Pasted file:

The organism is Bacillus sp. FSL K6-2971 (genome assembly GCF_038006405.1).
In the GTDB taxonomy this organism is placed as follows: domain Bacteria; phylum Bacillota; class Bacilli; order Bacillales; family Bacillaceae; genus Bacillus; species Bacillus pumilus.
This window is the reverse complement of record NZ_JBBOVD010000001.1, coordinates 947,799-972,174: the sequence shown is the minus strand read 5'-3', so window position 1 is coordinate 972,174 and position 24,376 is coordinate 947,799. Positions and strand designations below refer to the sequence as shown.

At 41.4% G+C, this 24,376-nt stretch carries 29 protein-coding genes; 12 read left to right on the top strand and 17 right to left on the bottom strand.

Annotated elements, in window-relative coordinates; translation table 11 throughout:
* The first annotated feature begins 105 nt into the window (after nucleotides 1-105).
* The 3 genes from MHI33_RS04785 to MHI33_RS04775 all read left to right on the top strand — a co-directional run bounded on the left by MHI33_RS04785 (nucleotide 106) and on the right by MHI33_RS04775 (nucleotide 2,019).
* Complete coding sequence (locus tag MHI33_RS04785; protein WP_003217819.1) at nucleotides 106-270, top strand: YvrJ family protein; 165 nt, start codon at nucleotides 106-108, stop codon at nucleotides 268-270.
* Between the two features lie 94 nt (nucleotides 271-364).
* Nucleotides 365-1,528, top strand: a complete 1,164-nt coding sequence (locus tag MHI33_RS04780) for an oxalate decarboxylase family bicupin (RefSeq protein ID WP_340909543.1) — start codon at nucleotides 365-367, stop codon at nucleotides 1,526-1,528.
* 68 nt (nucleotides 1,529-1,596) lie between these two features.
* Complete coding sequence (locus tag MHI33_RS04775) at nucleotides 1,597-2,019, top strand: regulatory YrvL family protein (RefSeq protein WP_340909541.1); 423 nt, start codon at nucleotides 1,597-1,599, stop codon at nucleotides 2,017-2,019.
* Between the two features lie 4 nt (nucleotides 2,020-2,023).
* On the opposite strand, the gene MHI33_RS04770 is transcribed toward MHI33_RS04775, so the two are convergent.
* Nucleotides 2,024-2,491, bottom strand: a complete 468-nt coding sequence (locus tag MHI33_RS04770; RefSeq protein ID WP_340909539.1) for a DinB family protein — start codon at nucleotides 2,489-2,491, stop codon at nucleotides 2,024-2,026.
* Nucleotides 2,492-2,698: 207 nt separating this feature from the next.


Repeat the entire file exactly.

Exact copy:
The organism is Bacillus sp. FSL K6-2971 (genome assembly GCF_038006405.1).
In the GTDB taxonomy this organism is placed as follows: domain Bacteria; phylum Bacillota; class Bacilli; order Bacillales; family Bacillaceae; genus Bacillus; species Bacillus pumilus.
This window is the reverse complement of record NZ_JBBOVD010000001.1, coordinates 947,799-972,174: the sequence shown is the minus strand read 5'-3', so window position 1 is coordinate 972,174 and position 24,376 is coordinate 947,799. Positions and strand designations below refer to the sequence as shown.

At 41.4% G+C, this 24,376-nt stretch carries 29 protein-coding genes; 12 read left to right on the top strand and 17 right to left on the bottom strand.

Annotated elements, in window-relative coordinates; translation table 11 throughout:
* The first annotated feature begins 105 nt into the window (after nucleotides 1-105).
* The 3 genes from MHI33_RS04785 to MHI33_RS04775 all read left to right on the top strand — a co-directional run bounded on the left by MHI33_RS04785 (nucleotide 106) and on the right by MHI33_RS04775 (nucleotide 2,019).
* Complete coding sequence (locus tag MHI33_RS04785; protein WP_003217819.1) at nucleotides 106-270, top strand: YvrJ family protein; 165 nt, start codon at nucleotides 106-108, stop codon at nucleotides 268-270.
* Between the two features lie 94 nt (nucleotides 271-364).
* Nucleotides 365-1,528, top strand: a complete 1,164-nt coding sequence (locus tag MHI33_RS04780) for an oxalate decarboxylase family bicupin (RefSeq protein ID WP_340909543.1) — start codon at nucleotides 365-367, stop codon at nucleotides 1,526-1,528.
* 68 nt (nucleotides 1,529-1,596) lie between these two features.
* Complete coding sequence (locus tag MHI33_RS04775) at nucleotides 1,597-2,019, top strand: regulatory YrvL family protein (RefSeq protein WP_340909541.1); 423 nt, start codon at nucleotides 1,597-1,599, stop codon at nucleotides 2,017-2,019.
* Between the two features lie 4 nt (nucleotides 2,020-2,023).
* On the opposite strand, the gene MHI33_RS04770 is transcribed toward MHI33_RS04775, so the two are convergent.
* Nucleotides 2,024-2,491, bottom strand: a complete 468-nt coding sequence (locus tag MHI33_RS04770; RefSeq protein ID WP_340909539.1) for a DinB family protein — start codon at nucleotides 2,489-2,491, stop codon at nucleotides 2,024-2,026.
* Nucleotides 2,492-2,698: 207 nt separating this feature from the next.